The world of iris in Russia is experiencing a real explosion. Three or four names rise above the lot. As Olga Riabykh, Vladimir Osipenko, Viktor Kolesnikov, Marina Volovik, who are among the best known. However, it seems that these hybridizers have difficulty marketing their products outside their country of origin. Some of the issues could be due to the current state of international political conflicts.

'Grinoy Dozhd' (Riabykh, 2015)
Some other breeders also deserve to be recognized: Izidor Golob, in Slovenia, who works quietly in his small country; Laimonis Zakis in Lithuania, a maverick, who creates irises comparable to those elsewhere in the world, but refuses to register them and does not intend to make himself known outside his home.

Some examples:

'Fioletovy Nizkorosly' (Driaghina, 1996)

'Solovinaya Noch' (Miroshnichenko, not registered)

'Horské Oko' (Mego,2015)

'Etsitu' (Piatek, 2015)

'Sertse Okeanu'(Khorosh, 2007)

By spreading throughout Eastern Europe, the cultivation of irises has entered a new field. We can only rejoice at this expansion. But it must be said that irises still have many parts of the globe to conquer.

Editor's Note: Sylvain Ruaud is a well known iris authority in Europe, keeping up with iris news and events in that part of the world. He writes about gardens and irises on his French blog  Irisenlige  and this is his second posts for us. In future posts, he will continue to update us about the world of irises in Europe. 

Monday, March 11, 2019

The Well of Zamzam and Another Side of the Spuria Named Wadi Zem Zem

By Anna Cadd

You never know what you will learn in your lifetime! After posting the original article in the Spuria News and AIS Blog about the Spuria iris named Wadi Zem Zem, AIS-past president Jim Morris mentioned that maybe my suggestion of the name Wadi Zem Zem has the different source. This is a most fascinating story!

Spuria iris 'Wadi ZemZem'

Wadi Zem Zem was registered by Carl Milliken in 1943 and introduced in 1945 with a short description in his 1945 catalog: "WADI ZEM ZEM (Milliken) - A clear cream-colored spuria,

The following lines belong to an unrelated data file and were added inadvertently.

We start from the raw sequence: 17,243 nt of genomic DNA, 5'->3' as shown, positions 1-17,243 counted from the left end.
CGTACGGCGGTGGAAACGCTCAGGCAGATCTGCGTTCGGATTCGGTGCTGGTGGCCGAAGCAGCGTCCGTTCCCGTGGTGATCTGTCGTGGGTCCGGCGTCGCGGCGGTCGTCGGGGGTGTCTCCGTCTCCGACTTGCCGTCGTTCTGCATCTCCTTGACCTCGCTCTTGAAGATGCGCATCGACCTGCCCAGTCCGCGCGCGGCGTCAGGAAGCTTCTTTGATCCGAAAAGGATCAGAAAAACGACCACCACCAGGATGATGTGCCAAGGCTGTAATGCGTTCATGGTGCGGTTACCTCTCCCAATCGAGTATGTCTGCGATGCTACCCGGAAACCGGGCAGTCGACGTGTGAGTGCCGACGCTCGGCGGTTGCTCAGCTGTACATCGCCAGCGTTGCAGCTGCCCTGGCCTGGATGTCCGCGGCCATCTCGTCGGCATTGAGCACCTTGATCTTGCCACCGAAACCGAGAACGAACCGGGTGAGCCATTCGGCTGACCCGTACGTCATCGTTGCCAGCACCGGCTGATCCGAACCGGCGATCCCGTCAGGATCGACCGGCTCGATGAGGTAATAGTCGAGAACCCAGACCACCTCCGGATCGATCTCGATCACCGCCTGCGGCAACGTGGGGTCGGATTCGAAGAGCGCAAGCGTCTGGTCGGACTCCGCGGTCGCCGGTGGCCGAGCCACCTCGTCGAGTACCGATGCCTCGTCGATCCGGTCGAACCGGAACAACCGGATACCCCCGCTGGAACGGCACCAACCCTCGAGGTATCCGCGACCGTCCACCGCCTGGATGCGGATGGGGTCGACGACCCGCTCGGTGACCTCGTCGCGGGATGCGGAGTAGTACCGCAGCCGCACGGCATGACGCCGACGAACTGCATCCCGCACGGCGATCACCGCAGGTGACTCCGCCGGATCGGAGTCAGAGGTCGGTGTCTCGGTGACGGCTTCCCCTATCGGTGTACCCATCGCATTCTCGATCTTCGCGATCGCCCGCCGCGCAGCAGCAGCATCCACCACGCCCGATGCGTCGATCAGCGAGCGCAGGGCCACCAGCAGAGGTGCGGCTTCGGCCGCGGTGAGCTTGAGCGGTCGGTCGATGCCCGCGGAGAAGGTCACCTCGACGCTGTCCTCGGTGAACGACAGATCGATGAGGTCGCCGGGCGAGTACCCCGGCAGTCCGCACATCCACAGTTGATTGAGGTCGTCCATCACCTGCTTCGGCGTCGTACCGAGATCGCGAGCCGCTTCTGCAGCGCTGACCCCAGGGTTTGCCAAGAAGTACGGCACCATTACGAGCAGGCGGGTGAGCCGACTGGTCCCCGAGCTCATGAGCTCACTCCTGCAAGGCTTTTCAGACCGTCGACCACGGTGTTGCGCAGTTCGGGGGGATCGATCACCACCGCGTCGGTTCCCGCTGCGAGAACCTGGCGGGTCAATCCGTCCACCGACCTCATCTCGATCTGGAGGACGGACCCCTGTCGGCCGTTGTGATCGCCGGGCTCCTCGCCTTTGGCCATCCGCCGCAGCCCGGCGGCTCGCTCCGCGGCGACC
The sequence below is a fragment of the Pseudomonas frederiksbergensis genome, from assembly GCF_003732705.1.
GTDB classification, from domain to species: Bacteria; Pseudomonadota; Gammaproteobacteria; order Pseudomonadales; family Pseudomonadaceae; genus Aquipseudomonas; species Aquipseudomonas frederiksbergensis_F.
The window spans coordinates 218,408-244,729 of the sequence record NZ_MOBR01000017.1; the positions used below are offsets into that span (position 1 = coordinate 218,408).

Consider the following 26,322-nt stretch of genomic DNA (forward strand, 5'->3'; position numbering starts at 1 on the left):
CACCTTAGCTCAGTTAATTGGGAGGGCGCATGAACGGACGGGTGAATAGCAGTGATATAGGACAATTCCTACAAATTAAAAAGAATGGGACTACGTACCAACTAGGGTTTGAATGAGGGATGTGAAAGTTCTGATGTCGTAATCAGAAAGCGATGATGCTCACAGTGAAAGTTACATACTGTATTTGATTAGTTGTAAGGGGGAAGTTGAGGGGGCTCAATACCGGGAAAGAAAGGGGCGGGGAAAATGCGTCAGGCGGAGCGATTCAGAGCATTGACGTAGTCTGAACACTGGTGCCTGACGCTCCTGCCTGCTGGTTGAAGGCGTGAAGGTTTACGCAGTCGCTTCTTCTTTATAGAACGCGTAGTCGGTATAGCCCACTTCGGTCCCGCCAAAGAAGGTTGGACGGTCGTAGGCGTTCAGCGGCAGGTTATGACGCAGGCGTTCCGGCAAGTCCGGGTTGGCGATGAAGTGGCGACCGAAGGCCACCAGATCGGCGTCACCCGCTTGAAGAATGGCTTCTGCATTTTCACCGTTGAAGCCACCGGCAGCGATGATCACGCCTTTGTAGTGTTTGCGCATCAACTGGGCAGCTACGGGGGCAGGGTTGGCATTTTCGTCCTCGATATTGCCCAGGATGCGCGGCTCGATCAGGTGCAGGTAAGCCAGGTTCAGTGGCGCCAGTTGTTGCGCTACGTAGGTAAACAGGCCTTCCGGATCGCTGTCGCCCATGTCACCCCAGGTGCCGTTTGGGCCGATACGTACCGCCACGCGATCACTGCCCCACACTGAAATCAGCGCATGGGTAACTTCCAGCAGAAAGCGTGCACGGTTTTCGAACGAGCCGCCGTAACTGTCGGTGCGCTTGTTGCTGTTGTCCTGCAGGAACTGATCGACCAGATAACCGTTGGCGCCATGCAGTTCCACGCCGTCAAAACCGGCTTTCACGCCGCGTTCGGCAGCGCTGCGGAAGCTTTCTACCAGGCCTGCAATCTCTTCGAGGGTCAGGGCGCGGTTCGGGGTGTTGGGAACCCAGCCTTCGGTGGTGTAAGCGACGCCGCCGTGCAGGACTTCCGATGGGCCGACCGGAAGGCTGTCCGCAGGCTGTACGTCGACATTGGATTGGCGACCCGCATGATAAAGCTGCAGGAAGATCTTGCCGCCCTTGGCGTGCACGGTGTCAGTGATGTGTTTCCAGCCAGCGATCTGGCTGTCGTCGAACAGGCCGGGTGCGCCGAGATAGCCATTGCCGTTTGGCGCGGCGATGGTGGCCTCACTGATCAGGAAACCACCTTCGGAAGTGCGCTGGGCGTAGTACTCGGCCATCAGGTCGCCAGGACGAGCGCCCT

remarkably large in size and of excellent- shape. The rounded spreading falls are two inches or more in width, the standards are erect and open. Height 4 feet. Stock is very limited. $7.50."

Carl Milliken re-introduced this Spuria one more time in 1953 as seen in his catalogue, with a photo of Wadi Zem Zem on the front cover and two drawings of Arabs; one drinking from a spring and the other sitting on a horse looking at the ravine. Under the drinking Arab the name Wadi Zem Zem
with reference to page 19.

Page 19 of the catalogue contains another description of Wadi Zem Zem between 18 different Spurias: "WADI ZEM ZEM (Milliken) A beautiful large cream colored Spuria. The rounded spreading falls are two inches or more in width. The standards are erect and open. We think this is the finest Spuria. 4 ft. See illustration at the top of page, as well as on the front cover. $2.50."

(Note the price change from $7.50 in 1945 to $2.50 in 1953. The customer would also be able to buy the "BUTTERFLY COLLECTION: 'Azure Dawn' or 'Mt. Wilson', 'Gold Nugget' or 'Monniere', 'Pastoral Russet', 'Flame Saugatuck' or 'Fifth Symphony', 'Wadi Zem Zem' or 'Two Opals'; 6 plants, one of a kind. Be sure to send $5 00 when indicate your selections!").
Carl Milliken 

It is interesting to look at page two of the 1953 Milliken catalogue: "This year we have devoted our front cover to the loveliest of all Spuria Iris, the incomparable 'Wadi Zem Zem'. The photograph itself shows 'Wadi Zem Zem' growing in the group and demonstrates well the stately height of the plants and flower stalks compared with the normal bearded iris plants in the foreground.